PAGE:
Monday, 14 September 2015

Trade Union Bill

IN today's House of Common's debate on the Trade Union Bill the Conservative MP, David Davis, has attacked parts of the government’s trade union bill, suggesting proposed restrictions on pickets were like something out of Franco’s dictatorship in Spain.
'There are bits of it which look OTT, like requiring pickets to give their names to the police force,' said David Davis on Sky News’ weekly Murnaghan programme:
'What is this?  This isn’t Franco’s Britain, this is Queen Elizabeth II’s Britain.'
MPs are debating the trade union legislation today.  The reforms proposed include a 50 per cent turnout threshhold for industrial action, tighter restrictions on picketing, a vote in favour by at least 40 per cent of eligible members if the strike involves 'important public services,' and the requirement to re-ballot on strike action after four months.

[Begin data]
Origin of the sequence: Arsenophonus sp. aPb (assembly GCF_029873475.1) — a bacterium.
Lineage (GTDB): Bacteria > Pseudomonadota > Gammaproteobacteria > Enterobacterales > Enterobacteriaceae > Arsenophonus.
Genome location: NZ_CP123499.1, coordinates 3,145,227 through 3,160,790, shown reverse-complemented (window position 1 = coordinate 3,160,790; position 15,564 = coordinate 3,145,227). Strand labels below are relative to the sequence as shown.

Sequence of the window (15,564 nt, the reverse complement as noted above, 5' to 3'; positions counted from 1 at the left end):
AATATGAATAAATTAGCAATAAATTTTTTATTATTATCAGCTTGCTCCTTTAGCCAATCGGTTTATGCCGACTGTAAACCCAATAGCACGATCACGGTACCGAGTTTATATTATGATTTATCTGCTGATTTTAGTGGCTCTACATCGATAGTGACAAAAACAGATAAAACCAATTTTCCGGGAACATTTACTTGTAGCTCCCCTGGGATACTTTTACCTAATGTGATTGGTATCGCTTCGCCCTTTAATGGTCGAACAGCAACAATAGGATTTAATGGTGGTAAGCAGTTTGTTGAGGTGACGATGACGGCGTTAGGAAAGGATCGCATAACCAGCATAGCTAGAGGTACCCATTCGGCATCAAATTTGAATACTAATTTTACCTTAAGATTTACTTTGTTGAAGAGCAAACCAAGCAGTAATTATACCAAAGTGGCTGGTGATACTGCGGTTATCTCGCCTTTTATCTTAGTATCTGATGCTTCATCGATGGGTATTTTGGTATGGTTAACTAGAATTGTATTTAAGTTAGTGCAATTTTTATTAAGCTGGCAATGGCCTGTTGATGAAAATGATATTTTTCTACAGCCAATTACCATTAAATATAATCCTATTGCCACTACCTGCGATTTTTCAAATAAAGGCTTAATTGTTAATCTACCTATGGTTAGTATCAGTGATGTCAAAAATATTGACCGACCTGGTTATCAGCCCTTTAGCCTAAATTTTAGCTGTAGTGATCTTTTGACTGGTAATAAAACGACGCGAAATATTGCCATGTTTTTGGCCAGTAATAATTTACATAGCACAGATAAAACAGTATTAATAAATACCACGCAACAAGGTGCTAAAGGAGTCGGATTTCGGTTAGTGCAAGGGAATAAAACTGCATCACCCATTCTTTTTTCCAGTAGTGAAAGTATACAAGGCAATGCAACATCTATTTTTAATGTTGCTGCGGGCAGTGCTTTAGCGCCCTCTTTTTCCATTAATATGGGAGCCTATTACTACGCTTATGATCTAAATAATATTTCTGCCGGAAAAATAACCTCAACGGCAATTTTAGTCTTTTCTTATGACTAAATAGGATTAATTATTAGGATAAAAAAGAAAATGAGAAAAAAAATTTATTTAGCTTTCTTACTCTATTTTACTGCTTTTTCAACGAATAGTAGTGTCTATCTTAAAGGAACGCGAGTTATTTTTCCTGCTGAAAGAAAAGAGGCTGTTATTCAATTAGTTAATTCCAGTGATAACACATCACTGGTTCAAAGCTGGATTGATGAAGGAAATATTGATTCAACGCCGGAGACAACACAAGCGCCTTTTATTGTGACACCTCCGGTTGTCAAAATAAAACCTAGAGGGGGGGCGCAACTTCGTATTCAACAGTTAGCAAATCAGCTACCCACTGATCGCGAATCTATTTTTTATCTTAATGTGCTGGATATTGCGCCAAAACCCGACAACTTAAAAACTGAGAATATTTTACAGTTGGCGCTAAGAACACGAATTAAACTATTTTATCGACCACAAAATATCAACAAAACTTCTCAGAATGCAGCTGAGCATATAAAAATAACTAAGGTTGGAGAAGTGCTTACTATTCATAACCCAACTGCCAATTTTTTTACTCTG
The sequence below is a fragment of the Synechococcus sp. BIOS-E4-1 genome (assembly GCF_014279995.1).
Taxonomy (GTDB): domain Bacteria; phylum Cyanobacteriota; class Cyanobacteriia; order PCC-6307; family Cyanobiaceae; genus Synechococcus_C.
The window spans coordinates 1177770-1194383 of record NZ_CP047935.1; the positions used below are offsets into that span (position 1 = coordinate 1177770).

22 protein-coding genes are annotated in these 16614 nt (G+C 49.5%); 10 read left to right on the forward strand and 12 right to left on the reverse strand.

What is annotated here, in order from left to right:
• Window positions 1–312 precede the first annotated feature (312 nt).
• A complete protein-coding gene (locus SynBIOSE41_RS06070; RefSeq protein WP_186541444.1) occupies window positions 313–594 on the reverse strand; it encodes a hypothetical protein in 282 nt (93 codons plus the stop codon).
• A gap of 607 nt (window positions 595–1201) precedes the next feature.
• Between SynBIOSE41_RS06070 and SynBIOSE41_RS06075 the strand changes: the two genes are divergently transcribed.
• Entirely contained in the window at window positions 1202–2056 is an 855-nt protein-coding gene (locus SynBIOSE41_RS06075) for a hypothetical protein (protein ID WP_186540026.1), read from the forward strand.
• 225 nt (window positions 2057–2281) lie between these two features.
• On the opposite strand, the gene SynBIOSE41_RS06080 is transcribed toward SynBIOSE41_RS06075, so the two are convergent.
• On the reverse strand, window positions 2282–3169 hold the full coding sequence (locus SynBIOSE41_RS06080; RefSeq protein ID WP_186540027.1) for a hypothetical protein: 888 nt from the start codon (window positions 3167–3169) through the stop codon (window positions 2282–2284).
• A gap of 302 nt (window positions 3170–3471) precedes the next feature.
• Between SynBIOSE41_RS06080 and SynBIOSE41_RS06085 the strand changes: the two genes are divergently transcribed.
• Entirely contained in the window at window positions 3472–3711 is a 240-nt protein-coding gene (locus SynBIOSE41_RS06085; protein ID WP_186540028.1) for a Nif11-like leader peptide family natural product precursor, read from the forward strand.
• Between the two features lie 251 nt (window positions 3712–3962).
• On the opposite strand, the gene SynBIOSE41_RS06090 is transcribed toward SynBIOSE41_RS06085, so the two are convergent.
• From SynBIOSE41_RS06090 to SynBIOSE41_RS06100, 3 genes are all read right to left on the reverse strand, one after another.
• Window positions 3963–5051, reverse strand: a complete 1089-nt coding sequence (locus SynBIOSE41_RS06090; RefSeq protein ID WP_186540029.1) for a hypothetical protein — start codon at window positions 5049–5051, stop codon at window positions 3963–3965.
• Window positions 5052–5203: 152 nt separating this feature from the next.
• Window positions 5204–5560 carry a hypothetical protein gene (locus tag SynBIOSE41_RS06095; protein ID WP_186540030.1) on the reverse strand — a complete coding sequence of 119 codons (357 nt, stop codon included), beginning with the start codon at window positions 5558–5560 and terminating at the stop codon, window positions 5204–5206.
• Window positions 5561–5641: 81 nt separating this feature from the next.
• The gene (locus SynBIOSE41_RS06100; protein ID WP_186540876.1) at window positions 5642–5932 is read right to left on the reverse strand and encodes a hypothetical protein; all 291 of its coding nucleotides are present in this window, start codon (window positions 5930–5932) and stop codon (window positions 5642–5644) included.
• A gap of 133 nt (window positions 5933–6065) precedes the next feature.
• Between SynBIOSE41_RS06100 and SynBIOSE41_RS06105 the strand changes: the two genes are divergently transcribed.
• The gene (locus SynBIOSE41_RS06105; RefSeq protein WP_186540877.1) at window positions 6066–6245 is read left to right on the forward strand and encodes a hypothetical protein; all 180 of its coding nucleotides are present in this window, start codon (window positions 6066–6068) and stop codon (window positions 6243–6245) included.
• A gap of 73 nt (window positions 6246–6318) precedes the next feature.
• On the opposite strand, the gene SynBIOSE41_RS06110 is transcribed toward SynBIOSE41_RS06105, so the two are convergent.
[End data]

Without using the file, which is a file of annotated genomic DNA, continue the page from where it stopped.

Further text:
In addition employers will need 14 days’ notice of a strike rather than the current seven, giving them a longer buffer period in which to arrange strike-covering agency workers, and unions will have to give the police two weeks’ notice if they plan to campaign using social media, or risk fines of up to £20,000. Local authorities may also be given the power to issue anti-social behaviour orders to strikers’ pickets.
Davis, a noted civil libertarian who challenged David Cameron for the leadership of the Conservative Party back in 2005, said he agreed with most of the bill, describing it as “very sensible,” reports The Guardian. However, he sees some measures as “draconian,” specifically citing the requirement for picketers to give their names to police.

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